Amy: That's absolutely correct. The layout of Mérida it's really cool, like most cities, I came from Dallas where we had a big loop that kind of encompassed the major part of the city. And here...it's the same way. You have little communities within the loop. And each little community or colonial has its own little vibe. If you're in central Merida, which is where a lot of the expats live, you have a certain vibe. If you're in the north, which is where I live, there's a different vibe. So, there is something for everyone here. If you're a beach person, we're twenty-five minutes from Progresso, which is the main beach in the Yucatan, and lots of beach communities along the coast. There really is something for everyone.
Evelyn: That's exactly the word I was looking for...vibe. That Mérida is large enough to be able to find the vibe that speaks to you. That's really good to know. So, what I'm really curious about how you ultimately chose Mérida. Did you just fall in love with it? What made it rise to the top of the list?
Amy: Sure. It's really interesting, I lived and worked in the Riviera Maya, which is in the state of Quintana Roo, which is just to the east of the Yucatan, the state of Yucatan. And when I lived in the Riviera Maya area, everyone always talked about Mérida. And when they would talk about it, they would just have this like internal light and they would just start to glow and their faces would shine and they would get this big smile on their face when they talked about Mérida. It was like Mérida was just some magical place that everyone just loved.
And so, when I started to do my research, I was like, wow, it's very interesting. It's a colonial city very close to San Miguel Allende. I mean, the same kind of vibe and feel lots of colors. And when I decided to make my list, Mérida was first and I arrived in Cancun on my research trip and I decided to rent a car because I really wanted to kind of see the countryside and get a feel for the area because I'd only been in the Riviera Maya area before. I'd actually never been outside of that area. And so, the car rental place, the girl said, where are you going? I said, Mérida. And she got the same I had the same effect. She just lit up like someone turned a switch on. She's like, oh, my gosh, Mérida is gorgeous. Have you ever been there? It's wonderful.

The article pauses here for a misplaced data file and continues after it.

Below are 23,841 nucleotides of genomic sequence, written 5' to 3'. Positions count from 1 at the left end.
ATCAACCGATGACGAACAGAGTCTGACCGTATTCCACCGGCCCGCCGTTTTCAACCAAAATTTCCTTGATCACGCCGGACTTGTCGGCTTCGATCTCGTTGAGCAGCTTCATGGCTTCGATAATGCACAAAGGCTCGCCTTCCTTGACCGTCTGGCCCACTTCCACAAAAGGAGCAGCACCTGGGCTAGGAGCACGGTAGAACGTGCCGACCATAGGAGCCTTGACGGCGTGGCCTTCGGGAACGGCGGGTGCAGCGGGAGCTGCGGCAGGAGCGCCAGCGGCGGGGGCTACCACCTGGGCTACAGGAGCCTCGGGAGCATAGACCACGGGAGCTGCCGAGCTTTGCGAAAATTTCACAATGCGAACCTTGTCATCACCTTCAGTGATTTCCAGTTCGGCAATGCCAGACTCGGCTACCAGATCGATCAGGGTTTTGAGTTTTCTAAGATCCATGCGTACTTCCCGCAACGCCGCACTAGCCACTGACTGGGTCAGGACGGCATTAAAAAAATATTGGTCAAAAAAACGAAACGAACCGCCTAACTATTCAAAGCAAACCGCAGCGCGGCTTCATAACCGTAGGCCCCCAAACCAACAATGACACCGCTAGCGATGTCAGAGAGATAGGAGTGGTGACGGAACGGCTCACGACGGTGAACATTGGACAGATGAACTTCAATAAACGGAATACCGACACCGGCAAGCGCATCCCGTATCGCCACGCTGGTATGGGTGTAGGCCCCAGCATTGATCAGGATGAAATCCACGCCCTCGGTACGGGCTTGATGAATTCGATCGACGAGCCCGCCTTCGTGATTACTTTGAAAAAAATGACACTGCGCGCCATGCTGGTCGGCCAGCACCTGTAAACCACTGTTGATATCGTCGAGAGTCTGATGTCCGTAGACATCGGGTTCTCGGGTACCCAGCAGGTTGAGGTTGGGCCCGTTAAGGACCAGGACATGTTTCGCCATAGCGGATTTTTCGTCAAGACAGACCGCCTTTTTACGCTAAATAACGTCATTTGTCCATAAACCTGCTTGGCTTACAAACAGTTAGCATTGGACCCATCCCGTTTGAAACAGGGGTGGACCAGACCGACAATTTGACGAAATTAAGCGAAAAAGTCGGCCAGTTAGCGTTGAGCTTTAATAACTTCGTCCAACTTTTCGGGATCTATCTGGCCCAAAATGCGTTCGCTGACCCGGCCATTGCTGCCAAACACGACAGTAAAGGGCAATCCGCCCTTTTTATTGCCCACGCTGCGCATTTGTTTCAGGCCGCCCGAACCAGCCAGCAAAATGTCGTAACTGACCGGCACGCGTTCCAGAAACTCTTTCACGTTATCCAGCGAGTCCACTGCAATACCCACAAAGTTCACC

Amy: And so, I was like, wow, this is it's the same field that people had before. It hasn't changed. And so, coming into the city, I started to recognize why people felt that way. Everyone was happy. They smiled. They're very helpful. It's got a large Mayan history, of course. And you look around town and you still have visible signs of the Mayan culture. And people speak Mayan here. And I just really focused on what I feel, again, that vibe, the energy that I had walking around. And there was one location in Centro called Santa Lucia Park. And there two really, really big trees and an obelisk. And I decided just to kind of stand in the middle of the park and kind of get the feel for the area. And literally it felt like my feet were growing roots. They just kind of like sunk into the ground and I felt this just huge positive energy and love and joy and happiness and it was like my heart opened and I thought, this is my place. I don't even have to go anywhere else because I felt like this was home, even though this was my first time I'd ever been here. It's just it was this automatic connection and it was really just magical. So that's my story.